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Abortions in Three Beef Cattle Herds Attributed to Selenium Deficiency
Nektarios D Giadinis1*, Panayiotis Loukopoulos2, Evanthia J Petridou3, Nikolaos Panousis1, Katerina Konstantoudaki1, George Filioussis3, George Tsousis1, Christos Brozos1, Asimakis T Koutsoumpas1,4, Serafeim C Chaintoutis1,4 and Harilaos Karatzias1
1Clinic of Farm Animals, School of Veterinary Medicine, Aristotle University of Thessaloniki, Greece; 2Veterinary Diagnostic Laboratory, School of Animal and Veterinary Sciences, Charles Sturt University, Australia; 3Laboratory of Microbiology and Infectious Diseases, School of Veterinary Medicine, Aristotle University of Thessaloniki, Greece; 4Alexander S. Onassis Foundation scholar, Greece
*Corresponding author:


An association between abortion and low selenium (Se) status in cattle has been suspected, but not confirmed previously. Abortion outbreaks in 3 Se-deficient beef cattle herds, between 2010 and 2013, are described. In total, 130 out of the 480 cattle aborted (27.1%): among these, 28/130 (21.5%) abortions were in herd 1, 47/150 (31.3%) in herd 2 and 55/200 (27.5%) in herd 3. Five aborted fetuses were examined grossly and histopathologically. Laboratory examinations for bacterial, viral and parasitic causes of abortions were conducted (fetuses, fetal membranes, cows’ blood) and were found negative. Moreover, blood samples from 18 aborting cows were examined for Se, vitamin A and vitamin E concentrations. Blood Se levels in cows belonging to farms that experienced abortions were lower than reference values and significantly lower than 28 control cows from 3 herds without abortions (0.46±0.08 vs. 2.20±0.04 μmol/L; P<0.0001). Serum vitamin E and vitamin A concentrations were within reference range and did not differ from controls. Skeletal muscle and myocardial degeneration and atrophy were observed in 5 aborted calves. Abortions were significantly reduced from 26% to 1.1% following the subcutaneous administration of a Se and vitamin E containing commercial preparation to each of the remaining pregnant cows, at a dose 0.1 mg/kg body weight for Se and 8.98 mg/kg body weight for vitamin E. In conclusion, determination of whole blood Se status before late gestation is useful in early diagnosis of Se deficiency and should be included in the diagnostic panel when investigating abortions in cattle.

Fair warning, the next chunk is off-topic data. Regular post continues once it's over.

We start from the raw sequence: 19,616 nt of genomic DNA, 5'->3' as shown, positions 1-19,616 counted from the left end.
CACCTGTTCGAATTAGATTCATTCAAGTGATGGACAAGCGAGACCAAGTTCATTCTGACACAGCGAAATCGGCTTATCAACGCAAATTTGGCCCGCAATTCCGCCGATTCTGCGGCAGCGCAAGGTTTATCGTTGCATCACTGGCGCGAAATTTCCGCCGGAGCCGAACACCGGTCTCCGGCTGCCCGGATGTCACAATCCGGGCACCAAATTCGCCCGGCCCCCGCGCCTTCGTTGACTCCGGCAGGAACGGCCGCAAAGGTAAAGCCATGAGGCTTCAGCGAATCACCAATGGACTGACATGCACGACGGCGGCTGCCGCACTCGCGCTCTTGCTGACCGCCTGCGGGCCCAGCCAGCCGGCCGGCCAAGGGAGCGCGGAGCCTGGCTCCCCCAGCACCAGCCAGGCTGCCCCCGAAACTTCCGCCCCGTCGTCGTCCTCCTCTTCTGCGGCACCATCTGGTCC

Key words: Abortions, Beef cattle, Prevention, Selenium deficiency


ISSN 0253-8318 (Print)
ISSN 2074-7764 (Online)